By:  Joshua M. Henderson

As previously reported below, earlier this month U.S. District Judge Amy Berman Jackson upheld in part the NLRB’s rule requiring employers to post a notice described employees’ rights under the National Labor Relations Act.  On March 7, 2012, Judge Jackson denied the employers’ request to enjoin the NLRB from enforcing the rule pending their appeal of the court’s order upholding the posting requirement.  In her order, Judge Jackson found, among other things, that the employers had not established that they would suffer irreparable harm if the posting requirement were allowed to take effect.  This was particularly the case, according to the judge, in light of her prior order invalidating the portion of the NLRB’s rule that made the mere failure to post the notice an unfair labor practice.  The judge was not persuaded that an “absence of injunctive relief will lead to uncertainty and confusion in the business community.”   On balance, the public interest also favored denying the employers’ requested injunction because the notice was intended to increase employees’ awareness of their rights, which the judge observed was “undoubtedly in the public interest.”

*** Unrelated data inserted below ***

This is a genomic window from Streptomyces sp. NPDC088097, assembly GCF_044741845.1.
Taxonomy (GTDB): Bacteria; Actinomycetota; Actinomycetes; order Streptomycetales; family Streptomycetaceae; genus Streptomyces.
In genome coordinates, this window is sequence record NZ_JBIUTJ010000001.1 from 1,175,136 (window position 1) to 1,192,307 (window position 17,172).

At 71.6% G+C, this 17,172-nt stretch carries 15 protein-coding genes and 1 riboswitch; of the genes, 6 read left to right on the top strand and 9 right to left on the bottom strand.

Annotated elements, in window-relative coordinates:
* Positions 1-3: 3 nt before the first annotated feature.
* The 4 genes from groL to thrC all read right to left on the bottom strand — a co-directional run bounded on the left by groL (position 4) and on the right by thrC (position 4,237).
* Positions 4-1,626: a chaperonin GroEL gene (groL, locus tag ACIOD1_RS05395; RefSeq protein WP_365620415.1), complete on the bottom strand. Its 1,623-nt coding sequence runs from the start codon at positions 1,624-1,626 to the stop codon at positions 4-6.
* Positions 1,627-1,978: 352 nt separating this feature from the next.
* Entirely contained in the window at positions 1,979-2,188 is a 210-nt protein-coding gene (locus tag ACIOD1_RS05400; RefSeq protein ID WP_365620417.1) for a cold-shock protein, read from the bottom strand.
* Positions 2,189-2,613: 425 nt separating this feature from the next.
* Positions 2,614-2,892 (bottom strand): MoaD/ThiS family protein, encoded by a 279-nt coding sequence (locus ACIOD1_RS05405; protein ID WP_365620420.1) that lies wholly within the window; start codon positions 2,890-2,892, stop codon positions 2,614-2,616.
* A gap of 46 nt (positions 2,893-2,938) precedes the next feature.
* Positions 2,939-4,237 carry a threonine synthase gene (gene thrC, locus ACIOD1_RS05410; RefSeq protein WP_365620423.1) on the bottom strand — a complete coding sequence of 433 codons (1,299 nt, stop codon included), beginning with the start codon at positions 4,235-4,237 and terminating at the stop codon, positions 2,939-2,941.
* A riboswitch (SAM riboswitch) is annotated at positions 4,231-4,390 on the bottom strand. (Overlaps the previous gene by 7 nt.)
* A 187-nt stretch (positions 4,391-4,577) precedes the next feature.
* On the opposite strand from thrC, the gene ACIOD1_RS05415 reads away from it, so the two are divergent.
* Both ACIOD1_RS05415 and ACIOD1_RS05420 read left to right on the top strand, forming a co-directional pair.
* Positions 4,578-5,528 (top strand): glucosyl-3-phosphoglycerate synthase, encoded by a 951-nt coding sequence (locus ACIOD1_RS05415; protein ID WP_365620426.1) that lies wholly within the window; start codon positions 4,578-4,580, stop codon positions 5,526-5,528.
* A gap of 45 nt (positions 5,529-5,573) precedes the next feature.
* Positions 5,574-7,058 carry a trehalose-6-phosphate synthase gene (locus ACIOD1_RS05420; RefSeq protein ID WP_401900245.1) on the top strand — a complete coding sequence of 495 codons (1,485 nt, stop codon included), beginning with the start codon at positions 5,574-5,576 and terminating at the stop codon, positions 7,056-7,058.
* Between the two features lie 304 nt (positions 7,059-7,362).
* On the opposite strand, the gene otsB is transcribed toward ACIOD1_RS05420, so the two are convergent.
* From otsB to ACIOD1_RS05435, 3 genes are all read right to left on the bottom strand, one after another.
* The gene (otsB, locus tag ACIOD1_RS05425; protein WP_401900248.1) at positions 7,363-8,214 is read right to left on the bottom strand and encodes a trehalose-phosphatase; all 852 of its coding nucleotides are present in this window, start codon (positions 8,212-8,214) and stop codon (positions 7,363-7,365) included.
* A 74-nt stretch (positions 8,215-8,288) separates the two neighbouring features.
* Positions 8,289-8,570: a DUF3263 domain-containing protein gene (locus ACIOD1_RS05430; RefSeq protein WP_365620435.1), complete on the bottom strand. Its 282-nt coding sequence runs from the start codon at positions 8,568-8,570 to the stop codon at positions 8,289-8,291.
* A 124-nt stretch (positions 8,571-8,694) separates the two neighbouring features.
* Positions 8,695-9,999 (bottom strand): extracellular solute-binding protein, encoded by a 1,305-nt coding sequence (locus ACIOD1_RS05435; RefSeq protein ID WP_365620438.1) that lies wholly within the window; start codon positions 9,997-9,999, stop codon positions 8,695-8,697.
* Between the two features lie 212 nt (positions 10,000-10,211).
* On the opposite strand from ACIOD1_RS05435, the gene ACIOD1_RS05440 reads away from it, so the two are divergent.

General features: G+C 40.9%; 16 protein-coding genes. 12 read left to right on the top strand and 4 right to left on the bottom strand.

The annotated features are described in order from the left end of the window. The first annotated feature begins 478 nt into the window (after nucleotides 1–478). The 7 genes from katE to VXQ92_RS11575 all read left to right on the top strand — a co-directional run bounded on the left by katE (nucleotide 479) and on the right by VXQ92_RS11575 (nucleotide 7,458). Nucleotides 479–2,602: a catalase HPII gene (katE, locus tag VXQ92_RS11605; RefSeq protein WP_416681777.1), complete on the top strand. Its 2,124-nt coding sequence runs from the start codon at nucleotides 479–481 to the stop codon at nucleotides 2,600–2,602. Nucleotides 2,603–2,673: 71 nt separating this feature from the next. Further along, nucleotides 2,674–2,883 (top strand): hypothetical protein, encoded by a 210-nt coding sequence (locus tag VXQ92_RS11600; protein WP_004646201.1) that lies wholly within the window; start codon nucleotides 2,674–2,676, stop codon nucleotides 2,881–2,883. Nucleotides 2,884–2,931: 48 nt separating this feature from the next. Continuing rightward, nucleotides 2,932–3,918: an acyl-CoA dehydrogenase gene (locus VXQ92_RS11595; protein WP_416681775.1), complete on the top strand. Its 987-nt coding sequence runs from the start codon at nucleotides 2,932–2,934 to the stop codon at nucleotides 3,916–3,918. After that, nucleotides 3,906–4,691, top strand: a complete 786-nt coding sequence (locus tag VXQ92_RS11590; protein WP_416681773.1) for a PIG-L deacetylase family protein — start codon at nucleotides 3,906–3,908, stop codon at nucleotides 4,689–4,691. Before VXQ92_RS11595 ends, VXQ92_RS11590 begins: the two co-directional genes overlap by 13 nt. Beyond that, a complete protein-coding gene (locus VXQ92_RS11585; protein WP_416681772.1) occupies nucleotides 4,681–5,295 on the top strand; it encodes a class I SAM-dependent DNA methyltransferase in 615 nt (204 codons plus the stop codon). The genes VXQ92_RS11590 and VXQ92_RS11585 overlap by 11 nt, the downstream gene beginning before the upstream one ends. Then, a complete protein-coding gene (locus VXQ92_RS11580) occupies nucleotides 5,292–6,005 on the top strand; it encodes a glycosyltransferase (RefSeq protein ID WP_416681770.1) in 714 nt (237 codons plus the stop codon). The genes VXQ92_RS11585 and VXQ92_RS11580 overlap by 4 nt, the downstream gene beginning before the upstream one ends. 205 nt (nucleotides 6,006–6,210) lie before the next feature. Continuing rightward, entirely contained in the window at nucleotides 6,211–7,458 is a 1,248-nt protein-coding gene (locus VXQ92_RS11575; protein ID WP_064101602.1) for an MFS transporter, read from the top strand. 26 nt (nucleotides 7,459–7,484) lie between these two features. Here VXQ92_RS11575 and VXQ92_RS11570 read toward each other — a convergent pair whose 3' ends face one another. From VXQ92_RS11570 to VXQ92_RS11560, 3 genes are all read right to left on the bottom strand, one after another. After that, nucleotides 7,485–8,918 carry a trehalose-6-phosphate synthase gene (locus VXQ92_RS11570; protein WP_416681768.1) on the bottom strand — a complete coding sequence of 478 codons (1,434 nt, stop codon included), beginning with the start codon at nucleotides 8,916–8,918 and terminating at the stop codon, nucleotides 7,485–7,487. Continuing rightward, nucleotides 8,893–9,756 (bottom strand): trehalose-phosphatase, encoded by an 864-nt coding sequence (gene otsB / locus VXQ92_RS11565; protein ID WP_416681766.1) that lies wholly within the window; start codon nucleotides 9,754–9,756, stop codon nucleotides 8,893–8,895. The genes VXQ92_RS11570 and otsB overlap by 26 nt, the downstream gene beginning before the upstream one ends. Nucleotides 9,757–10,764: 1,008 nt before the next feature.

Thus, barring any further developments in this case or in a separate federal lawsuit in South Carolina,  employers covered by the NLRA will need to post a required employee rights notice as of April 30, 2012